There is no secret that Black students are subjected to some of the worst school funding formulas, least experienced teachers, and least rigorous courses. Black students are over-policed, subjected to the harshest discipline, and all of these factors create hostile learning environments for Black students.
Despite all of this, many white teachers, who make up 80% of public school teachers, want to convince themselves (and you) that race isn’t an issue, that anti-Blackness isn’t pervasive in our schools, and that they don’t need to confront their views about race, class, and privilege.
It is a peculiar type of privilege when an educator chooses to consistently ignore and deny the impact of his/her mindset on their students’ outcomes.
As listeners to our 8 Black Hands podcast can tell you, anti-Blackness doesn’t solely rest with white educators. Everyone breathes the smog that is anti-Blackness. And, everyone needs to work on themselves by interrogating their thought patterns, looking for trends, asking Black students and families about their experiences, and doing the internal work of confronting their biases against Black children.
But, too often, those who make up the vast majority of teachers can be heard saying, “I don’t see race.” The same folks who lock their doors when they see Black people, sit on juries and send innocent Black people to jail, discriminate against Black people in hiring practices, walk into schools and want you to believe that they magically don’t see race anymore.
How exactly does that work?
To combat this issue, Tracey A. Benson, a former teacher and principal, and her colleague, Sarah E. Fiarman, decided to write a new book, “Unconscious Bias in Schools: A Developmental Approach to Exploring Race and Racism.”
Benson notes that as a principal, she found many inequities at the school she inherited; Black students were subjected to the least effective teachers, white students had access to the honors classes, Black students had a disproportionate amount of substitute teachers, etc.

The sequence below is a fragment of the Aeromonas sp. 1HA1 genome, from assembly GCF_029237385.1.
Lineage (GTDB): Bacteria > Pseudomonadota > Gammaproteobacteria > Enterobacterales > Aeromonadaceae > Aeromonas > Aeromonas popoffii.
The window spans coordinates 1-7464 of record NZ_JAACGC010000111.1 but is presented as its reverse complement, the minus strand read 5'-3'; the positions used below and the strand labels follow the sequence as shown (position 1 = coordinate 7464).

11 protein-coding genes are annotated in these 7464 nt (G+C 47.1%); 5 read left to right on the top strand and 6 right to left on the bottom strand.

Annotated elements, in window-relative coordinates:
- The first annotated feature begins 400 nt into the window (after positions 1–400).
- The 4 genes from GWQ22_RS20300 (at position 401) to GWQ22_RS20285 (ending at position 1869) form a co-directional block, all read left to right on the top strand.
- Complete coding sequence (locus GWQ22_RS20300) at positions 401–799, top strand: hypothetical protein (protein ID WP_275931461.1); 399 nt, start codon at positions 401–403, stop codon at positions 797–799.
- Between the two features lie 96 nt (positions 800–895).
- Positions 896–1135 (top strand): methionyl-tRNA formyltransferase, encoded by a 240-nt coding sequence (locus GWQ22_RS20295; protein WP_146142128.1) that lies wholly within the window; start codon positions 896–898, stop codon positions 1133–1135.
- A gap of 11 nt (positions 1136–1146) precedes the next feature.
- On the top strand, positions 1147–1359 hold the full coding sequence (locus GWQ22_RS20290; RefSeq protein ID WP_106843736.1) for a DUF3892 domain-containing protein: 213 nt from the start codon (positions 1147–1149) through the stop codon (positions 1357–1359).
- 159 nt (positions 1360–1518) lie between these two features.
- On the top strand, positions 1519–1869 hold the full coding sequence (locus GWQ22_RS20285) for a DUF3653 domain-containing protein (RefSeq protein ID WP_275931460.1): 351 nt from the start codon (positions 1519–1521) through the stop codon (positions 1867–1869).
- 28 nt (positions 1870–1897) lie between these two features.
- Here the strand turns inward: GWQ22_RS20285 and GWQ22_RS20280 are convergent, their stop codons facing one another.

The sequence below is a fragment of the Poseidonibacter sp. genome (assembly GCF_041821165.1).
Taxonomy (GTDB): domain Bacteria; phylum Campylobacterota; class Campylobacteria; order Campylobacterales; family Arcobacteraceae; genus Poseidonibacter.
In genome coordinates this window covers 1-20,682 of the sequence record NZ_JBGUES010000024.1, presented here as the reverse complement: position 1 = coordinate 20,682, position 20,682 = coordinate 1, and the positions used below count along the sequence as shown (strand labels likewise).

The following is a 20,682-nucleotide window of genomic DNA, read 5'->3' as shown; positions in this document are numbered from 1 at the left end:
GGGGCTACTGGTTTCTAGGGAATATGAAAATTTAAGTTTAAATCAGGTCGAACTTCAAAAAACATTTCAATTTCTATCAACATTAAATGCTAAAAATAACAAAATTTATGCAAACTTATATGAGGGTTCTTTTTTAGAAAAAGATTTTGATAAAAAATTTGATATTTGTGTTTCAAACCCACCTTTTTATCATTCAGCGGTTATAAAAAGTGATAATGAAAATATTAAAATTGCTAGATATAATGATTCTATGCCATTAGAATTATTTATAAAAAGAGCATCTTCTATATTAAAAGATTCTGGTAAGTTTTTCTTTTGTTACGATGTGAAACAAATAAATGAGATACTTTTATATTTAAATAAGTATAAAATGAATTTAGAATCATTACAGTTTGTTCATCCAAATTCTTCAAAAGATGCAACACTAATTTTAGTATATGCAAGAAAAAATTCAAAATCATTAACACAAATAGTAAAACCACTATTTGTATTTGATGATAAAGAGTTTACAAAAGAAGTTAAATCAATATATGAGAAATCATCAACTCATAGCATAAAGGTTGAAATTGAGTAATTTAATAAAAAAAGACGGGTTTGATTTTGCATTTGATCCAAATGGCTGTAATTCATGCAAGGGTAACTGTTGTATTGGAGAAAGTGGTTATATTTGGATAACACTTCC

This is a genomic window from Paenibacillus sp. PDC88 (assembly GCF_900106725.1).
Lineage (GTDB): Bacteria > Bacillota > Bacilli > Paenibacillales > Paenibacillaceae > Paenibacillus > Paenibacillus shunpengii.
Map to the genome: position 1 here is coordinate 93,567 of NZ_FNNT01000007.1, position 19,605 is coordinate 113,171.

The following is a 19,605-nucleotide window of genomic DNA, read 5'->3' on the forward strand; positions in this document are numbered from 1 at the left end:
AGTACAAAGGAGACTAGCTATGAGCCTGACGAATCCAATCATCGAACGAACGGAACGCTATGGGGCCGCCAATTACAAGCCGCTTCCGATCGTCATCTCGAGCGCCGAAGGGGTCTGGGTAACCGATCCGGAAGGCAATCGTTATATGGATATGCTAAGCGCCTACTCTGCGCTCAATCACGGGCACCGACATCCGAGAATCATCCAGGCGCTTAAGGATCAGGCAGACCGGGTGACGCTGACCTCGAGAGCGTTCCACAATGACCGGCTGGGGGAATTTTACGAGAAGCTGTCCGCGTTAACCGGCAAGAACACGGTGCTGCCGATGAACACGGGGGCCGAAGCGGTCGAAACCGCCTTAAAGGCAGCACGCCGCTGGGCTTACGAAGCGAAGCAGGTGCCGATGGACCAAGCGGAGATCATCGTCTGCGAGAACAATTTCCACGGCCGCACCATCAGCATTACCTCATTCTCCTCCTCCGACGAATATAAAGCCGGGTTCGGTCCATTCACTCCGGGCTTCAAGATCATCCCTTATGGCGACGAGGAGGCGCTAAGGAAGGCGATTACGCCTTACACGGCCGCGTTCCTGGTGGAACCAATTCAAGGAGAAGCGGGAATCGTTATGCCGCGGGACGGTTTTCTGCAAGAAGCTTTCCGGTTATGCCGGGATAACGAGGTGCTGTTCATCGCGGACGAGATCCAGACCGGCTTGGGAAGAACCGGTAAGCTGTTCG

When Benson began to make changes grounded in equity, white teachers railed and rallied – encouraging white parents to protest against the equitable practices Benson was implementing. All in an attempt to further weaponize their biases. Several of these teachers decided to leave. For those who are accustomed to privilege, equity feels like oppression.
The work to address biases against students of color must be carried by the overwhelmingly white educators in schools with an increasingly Black and Brown student population. Ignoring the smog that has been consistently ingested and informs so many decisions about our students will continue to make the experiences of our students oppressive.
To confront biases that wreck the school experiences for so many Black students, white educators are going to have to develop the courage to make themselves very uncomfortable by diving into issues about how race, class, and privilege impacts their interactions, thoughts, and patterns when it comes to students who do not share their backgrounds and privileges. For us to have safe spaces for our Brown and Black students, we need the adults to create brave spaces for themselves.
Sharif El-Mekki is the principal of Mastery Charter School–Shoemaker Campus, a neighborhood public charter school in Philadelphia that serves 750 students in grades 7-12. From 2013-2015, he was one of three principal ambassador fellows working on issues of education policy and practice with U.S. Department of Education under Secretary Arne Duncan.